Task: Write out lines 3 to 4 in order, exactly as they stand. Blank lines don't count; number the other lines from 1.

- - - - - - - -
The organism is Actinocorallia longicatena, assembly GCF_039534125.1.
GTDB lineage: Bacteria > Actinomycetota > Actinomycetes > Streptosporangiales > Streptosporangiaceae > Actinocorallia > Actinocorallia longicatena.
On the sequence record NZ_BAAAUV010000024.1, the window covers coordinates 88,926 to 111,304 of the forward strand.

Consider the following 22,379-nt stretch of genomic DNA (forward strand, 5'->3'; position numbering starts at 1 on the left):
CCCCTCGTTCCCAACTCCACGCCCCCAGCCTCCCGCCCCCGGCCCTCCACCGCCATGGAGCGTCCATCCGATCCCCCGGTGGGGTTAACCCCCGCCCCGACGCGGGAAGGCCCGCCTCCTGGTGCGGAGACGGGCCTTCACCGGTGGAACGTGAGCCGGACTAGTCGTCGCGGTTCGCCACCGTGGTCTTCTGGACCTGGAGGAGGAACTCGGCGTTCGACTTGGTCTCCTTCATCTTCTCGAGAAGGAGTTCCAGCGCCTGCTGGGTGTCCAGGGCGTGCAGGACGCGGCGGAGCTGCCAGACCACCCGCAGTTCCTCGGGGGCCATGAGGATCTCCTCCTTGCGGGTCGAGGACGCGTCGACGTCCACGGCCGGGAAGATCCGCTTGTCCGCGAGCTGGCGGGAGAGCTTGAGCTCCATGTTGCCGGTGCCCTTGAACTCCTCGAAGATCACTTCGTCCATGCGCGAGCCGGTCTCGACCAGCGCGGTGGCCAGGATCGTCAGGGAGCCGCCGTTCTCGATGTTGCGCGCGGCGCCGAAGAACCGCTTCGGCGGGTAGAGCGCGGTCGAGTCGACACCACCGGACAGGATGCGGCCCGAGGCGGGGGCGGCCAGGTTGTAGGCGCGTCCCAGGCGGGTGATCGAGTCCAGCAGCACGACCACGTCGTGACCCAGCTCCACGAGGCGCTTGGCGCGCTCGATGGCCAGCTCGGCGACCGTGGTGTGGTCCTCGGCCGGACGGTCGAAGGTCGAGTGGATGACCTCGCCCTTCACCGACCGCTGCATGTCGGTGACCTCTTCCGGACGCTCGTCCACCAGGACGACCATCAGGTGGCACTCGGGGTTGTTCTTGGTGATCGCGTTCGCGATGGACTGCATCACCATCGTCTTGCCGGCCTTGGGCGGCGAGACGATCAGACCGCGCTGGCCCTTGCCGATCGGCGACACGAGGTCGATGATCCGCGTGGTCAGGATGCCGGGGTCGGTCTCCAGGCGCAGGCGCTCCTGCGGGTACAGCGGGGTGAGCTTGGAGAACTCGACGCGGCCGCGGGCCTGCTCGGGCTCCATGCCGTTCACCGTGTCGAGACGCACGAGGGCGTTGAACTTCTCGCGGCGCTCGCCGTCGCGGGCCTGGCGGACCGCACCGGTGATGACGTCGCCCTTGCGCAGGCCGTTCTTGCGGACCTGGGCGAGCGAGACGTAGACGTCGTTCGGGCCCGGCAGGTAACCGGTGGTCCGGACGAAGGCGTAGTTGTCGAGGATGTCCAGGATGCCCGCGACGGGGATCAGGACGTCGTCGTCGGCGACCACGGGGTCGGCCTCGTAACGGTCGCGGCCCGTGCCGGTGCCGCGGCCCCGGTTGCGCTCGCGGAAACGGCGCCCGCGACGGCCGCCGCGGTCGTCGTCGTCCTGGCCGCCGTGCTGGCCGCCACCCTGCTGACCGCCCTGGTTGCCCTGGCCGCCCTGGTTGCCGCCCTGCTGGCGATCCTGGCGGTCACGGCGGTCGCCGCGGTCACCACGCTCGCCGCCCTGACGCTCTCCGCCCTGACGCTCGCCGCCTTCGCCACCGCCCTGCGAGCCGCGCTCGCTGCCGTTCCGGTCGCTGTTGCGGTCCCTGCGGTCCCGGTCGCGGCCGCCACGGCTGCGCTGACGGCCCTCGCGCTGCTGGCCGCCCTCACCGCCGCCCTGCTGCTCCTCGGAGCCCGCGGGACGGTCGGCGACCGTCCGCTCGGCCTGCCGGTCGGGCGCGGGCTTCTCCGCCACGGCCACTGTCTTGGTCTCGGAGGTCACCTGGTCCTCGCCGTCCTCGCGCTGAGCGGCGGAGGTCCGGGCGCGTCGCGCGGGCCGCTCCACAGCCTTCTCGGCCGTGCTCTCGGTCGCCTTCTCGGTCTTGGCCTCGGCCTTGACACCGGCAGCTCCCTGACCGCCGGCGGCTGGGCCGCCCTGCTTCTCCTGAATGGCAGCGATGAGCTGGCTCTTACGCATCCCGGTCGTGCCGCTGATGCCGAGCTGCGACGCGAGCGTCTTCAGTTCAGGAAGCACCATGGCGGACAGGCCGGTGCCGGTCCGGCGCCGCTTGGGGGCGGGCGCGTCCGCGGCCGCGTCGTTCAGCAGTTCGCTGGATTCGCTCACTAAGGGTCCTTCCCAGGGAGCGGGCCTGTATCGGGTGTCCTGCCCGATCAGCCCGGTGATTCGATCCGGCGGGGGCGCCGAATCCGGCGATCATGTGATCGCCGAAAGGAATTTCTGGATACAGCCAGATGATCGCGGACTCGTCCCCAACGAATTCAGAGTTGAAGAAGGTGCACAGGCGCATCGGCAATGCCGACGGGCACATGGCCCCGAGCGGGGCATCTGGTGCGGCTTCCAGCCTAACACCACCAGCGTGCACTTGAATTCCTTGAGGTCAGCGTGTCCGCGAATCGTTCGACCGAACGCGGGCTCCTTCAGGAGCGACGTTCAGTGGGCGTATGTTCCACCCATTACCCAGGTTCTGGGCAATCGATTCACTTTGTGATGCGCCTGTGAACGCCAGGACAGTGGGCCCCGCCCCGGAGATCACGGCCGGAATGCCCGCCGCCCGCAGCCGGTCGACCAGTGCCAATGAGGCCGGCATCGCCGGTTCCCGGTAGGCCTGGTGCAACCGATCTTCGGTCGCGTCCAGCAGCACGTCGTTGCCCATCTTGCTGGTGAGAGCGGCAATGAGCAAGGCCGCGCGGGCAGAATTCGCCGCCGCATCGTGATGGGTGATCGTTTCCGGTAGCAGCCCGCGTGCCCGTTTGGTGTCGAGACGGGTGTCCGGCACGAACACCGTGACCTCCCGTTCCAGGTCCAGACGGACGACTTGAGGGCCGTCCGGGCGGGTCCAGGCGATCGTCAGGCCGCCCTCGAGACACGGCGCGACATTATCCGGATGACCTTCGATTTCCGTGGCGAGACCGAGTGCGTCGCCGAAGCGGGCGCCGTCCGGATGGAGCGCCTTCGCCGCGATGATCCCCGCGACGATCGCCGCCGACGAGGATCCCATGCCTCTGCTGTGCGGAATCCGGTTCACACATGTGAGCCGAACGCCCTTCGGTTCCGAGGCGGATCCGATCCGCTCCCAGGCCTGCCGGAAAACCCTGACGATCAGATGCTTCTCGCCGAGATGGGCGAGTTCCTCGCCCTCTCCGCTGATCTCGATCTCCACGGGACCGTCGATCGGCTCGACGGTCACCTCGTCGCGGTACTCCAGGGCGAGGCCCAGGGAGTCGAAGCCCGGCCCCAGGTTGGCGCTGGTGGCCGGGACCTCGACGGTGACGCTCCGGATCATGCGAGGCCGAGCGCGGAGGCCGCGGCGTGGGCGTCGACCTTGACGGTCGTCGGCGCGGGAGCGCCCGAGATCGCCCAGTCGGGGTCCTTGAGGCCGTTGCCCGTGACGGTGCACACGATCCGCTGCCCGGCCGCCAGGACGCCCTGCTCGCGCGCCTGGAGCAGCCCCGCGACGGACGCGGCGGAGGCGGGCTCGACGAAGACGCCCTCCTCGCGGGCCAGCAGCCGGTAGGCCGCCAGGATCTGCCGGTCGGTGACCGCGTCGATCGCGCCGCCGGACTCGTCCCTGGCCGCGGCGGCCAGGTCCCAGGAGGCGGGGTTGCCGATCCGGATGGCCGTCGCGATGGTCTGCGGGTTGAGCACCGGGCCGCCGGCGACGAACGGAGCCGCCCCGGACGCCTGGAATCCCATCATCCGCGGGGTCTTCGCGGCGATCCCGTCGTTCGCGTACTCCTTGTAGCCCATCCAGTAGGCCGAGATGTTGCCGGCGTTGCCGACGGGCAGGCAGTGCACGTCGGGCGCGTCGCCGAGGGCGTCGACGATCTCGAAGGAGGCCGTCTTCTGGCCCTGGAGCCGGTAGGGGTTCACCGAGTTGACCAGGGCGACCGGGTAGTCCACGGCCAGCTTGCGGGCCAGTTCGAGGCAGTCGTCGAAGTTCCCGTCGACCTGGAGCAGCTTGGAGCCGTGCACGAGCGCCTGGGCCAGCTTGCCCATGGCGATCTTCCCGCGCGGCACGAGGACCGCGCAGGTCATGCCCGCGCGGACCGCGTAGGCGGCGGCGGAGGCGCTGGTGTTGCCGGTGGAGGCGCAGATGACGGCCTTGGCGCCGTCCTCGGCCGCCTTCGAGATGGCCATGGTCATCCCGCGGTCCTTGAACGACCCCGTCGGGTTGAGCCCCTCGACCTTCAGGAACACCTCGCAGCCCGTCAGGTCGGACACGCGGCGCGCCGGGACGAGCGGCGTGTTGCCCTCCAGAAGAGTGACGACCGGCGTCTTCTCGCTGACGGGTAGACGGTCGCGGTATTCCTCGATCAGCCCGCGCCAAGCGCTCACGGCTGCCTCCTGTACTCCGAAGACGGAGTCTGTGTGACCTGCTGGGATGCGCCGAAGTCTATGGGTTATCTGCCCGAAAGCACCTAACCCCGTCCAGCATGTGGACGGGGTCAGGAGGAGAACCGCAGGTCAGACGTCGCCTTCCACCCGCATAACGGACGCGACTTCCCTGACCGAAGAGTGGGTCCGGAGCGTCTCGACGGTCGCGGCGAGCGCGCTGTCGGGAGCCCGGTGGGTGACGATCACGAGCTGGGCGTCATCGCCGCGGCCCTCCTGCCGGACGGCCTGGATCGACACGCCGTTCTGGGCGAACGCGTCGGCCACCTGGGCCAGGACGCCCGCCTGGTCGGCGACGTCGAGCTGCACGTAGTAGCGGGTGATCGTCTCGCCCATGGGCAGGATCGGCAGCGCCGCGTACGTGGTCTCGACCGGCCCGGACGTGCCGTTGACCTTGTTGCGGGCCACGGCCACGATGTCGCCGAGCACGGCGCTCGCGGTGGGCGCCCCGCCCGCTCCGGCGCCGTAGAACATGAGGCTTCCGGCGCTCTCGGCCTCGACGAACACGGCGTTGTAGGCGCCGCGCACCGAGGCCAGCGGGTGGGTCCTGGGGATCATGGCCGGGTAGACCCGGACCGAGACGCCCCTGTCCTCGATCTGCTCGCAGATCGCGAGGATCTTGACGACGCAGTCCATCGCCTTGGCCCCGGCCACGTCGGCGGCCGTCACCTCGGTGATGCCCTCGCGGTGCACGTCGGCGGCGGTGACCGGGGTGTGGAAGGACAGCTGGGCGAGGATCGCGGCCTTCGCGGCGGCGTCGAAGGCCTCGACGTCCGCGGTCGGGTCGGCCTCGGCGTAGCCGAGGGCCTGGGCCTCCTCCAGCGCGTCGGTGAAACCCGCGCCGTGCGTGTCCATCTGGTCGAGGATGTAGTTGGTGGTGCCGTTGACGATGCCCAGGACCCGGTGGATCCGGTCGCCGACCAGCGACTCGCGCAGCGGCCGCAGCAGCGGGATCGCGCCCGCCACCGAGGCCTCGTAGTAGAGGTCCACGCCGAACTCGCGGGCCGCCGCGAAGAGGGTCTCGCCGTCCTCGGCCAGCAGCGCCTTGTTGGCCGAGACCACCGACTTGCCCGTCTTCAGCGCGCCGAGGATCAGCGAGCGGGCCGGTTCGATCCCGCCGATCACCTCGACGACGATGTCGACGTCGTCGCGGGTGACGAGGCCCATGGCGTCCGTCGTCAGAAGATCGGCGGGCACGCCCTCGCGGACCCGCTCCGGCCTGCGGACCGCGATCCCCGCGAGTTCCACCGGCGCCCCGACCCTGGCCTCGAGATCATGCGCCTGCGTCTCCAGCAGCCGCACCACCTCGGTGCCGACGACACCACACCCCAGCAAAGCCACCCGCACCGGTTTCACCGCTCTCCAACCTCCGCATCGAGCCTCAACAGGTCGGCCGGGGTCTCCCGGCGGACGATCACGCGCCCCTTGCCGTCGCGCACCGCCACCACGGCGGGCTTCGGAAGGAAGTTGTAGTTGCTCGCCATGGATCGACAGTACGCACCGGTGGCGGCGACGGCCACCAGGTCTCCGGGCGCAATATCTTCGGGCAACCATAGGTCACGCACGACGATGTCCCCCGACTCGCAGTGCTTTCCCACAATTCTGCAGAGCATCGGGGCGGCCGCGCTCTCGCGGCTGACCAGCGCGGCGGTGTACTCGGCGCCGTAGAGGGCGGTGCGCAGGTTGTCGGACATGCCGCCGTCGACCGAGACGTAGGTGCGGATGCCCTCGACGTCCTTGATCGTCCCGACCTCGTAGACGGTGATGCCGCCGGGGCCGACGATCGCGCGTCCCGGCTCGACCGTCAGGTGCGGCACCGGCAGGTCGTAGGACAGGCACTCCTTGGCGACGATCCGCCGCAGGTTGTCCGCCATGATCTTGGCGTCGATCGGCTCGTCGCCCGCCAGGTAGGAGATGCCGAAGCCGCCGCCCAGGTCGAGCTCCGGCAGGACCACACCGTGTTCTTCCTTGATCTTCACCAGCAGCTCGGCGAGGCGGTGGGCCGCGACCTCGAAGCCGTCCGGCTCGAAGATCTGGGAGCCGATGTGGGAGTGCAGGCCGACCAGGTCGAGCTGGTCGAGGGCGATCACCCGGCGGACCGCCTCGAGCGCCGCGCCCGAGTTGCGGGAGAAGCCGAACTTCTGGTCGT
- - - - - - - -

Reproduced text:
On the sequence record NZ_BAAAUV010000024.1, the window covers coordinates 88,926 to 111,304 of the forward strand.

Consider the following 22,379-nt stretch of genomic DNA (forward strand, 5'->3'; position numbering starts at 1 on the left):